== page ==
AIDS Foundation of Chicago is putting the finishing touches on a program it hopes will help LGBT Chicagoans better understand and utilize the Affordable Care Act.
AFC is one of 44 Illinois organizations taking part in the In Person Counselor Grant Program, designed to help uninsured residents navigate their new healthcare options under ACA. The program was made possible by a $650,000 grant awarded in July; AFC is working in tandem with AIDS Legal Council of Chicago, Chicago House, Howard Brown Health Center, Thresholds and the HIV Care Program of the Michael Reese Research & Education Foundation.
The ACA's insurance marketplace is scheduled to launch Oct. 1. According to Daliah Mehdi, chief clinical officer at AFC, that should open up healthcare opportunities for gays and lesbians who have previously been shut out of the insurance market.
"Many people could be denied coverage because of a pre-existing condition, including HIV, and many still can't obtain insurance benefits through a partner because they are not legally married," Mehdi said.
LGBTs often struggle with physicians who might be unfamiliar with their needs or even hostile to them; Mehdi added that the situation can be even worse if the patient is trans. But while the ACA obviously makes no guarantees about the core competencies or sensitivities of doctors, Mehdi did think that the more LGBT patients come through the door, the more comfortable physicians will be treating them.
Many Illinoisans with HIV/AIDS have often been able to utilize funds from the Ryan White Care Act and ADAP to obtain in-office procedures and medications, but "where people run into problems was with out of office stuff such as colonoscopies or emergency room visits," Mehdi said. "The difference now is, (the ACA) means full coverage for them."
A formidable obstacle facing the ACA's stakeholders, however, is that the federal government has released so few details about how the marketplace works or what it will make available. Few people know the intricacies of the plans, or even how many plans there will be. "From what we can tell, it will be anywhere between 60 and 160," Mehdi said.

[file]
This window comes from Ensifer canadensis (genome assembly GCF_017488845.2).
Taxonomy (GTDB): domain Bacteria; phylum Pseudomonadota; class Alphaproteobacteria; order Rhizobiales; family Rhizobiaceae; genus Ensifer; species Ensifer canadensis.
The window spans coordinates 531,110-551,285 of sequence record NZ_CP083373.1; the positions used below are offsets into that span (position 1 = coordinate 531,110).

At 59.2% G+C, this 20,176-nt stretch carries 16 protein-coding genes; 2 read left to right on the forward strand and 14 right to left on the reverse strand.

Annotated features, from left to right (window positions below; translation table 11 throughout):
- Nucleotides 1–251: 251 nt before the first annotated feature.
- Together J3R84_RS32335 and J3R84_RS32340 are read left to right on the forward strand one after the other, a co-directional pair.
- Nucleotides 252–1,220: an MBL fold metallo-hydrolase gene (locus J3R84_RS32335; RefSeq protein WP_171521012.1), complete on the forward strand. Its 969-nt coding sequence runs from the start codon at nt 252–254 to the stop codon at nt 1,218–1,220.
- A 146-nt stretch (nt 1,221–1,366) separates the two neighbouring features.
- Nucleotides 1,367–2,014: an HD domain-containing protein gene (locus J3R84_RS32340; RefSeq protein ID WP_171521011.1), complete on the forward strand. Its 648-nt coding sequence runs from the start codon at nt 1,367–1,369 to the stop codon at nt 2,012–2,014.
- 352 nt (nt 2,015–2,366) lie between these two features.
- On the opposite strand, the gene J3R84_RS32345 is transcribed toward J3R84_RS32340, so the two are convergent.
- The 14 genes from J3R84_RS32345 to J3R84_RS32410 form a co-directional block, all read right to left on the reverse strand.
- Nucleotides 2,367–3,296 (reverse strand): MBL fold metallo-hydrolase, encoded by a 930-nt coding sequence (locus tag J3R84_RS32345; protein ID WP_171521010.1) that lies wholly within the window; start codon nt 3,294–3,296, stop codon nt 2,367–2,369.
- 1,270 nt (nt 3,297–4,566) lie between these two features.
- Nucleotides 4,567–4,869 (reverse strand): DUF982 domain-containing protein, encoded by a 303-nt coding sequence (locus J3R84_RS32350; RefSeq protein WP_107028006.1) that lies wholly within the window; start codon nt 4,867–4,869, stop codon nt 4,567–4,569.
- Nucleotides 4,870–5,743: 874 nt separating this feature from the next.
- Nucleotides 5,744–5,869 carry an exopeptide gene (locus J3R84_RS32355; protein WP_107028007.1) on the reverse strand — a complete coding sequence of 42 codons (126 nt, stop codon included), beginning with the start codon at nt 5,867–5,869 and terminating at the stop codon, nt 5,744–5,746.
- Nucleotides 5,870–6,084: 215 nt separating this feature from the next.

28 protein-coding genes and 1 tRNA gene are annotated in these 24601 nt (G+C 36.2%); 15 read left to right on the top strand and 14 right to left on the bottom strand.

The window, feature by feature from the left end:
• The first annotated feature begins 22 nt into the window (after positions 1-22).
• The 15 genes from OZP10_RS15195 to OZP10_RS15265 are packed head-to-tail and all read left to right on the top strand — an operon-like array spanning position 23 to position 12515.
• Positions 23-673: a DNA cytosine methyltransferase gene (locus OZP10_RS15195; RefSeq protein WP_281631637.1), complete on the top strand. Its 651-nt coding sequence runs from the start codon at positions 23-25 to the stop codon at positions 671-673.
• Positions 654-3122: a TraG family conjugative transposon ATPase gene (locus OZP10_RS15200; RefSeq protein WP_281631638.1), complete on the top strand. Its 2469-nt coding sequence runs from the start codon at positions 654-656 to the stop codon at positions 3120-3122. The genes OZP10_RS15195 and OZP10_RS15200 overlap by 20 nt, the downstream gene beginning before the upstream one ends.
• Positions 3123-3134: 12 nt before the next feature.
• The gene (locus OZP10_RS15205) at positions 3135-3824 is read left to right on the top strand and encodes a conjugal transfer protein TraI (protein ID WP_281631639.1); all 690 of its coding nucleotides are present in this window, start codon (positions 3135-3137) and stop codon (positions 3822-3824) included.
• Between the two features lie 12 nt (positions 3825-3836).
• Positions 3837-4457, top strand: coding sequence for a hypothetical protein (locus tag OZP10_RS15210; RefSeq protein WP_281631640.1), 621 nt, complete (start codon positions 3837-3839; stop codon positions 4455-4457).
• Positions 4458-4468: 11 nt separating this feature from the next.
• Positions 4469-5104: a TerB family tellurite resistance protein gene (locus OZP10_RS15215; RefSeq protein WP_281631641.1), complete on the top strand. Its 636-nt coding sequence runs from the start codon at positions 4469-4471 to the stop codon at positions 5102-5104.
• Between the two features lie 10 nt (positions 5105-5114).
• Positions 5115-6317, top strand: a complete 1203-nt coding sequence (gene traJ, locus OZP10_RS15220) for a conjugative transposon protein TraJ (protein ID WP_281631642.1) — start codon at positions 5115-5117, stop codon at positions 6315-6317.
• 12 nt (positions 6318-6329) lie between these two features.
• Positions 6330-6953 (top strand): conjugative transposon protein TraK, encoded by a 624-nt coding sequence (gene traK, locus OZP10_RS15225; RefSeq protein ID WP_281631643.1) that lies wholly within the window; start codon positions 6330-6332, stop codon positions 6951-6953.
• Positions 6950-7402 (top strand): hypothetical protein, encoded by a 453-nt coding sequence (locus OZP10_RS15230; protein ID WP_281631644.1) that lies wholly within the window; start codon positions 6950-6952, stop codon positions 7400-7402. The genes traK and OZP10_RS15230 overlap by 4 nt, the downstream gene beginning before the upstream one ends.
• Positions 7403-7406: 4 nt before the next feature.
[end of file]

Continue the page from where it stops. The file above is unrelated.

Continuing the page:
As such, IPC counselors will have to spend the first few weeks of October studying the logistics of the marketplace. "We'll be looking at them mainly through the lens of an HIV-positive patient and what is best for them," she said. "Our goal obviously is to get it done very quickly."
Thirteen full-time counselors will be deployed to locations throughout the city in order to inform the public of their options and get them enrolled on the spot. The counselors "will be trained above and beyond the state and federal requirements for knowledge about ACA, and those are considerable," Mehdi said.
Among the locations Mehdi said to expect counselors to visit would be Howard Brown Health Center, HIV and STI clinics, state legislator events, testing events and bathhouses, among other locations. "We're looking for anyone who needs us," she added. "Even if someone is holding a house party, we're willing to go to that."
AFC's goal is to enroll at least 8,000 people, and Mehdi said that "the lion's share of the grant funds are going to the counselors' salaries." Open enrollment lasts through March 31, 2014.
Beyond actually enrolling participants, a second challenge is making sure those participants know to actually use the benefits. Mehdi said people who go without insurance for a long time often will need to be prodded to see a doctor even when they finally have available benefits.
The ACA "is about preventive care. Preventive care cannot cost you anything out-of-pocket under thiswe want to be sure people know that," she added.
Once the marketplace begins, people interested in utilizing the enrollment counselors should phone (312) 784-9060; someone will be able to direct them to a convenient enrollment event, Mehdi said. Because the counselors will be fairly mobile, AFC won't be able to maintain a calendar of their whereabouts online. Mehdi recommended waiting a few weeks so that AFC officials and counselors had time to become familiar with the myriad options.
The marketplace would likely launch with some hassles but Mehdi was confident that over time the kinks will be ironed out. She predicted that ACA will ultimately have a revolutionary impact on the health of the country, reducing stress about health expenses, for example, and freeing people from holding down unsuitable jobs just to maintain coverage.
"We haven't even really begun to think about the ramifications of a citizenry that has widespread access to healthcare," said Mehdi.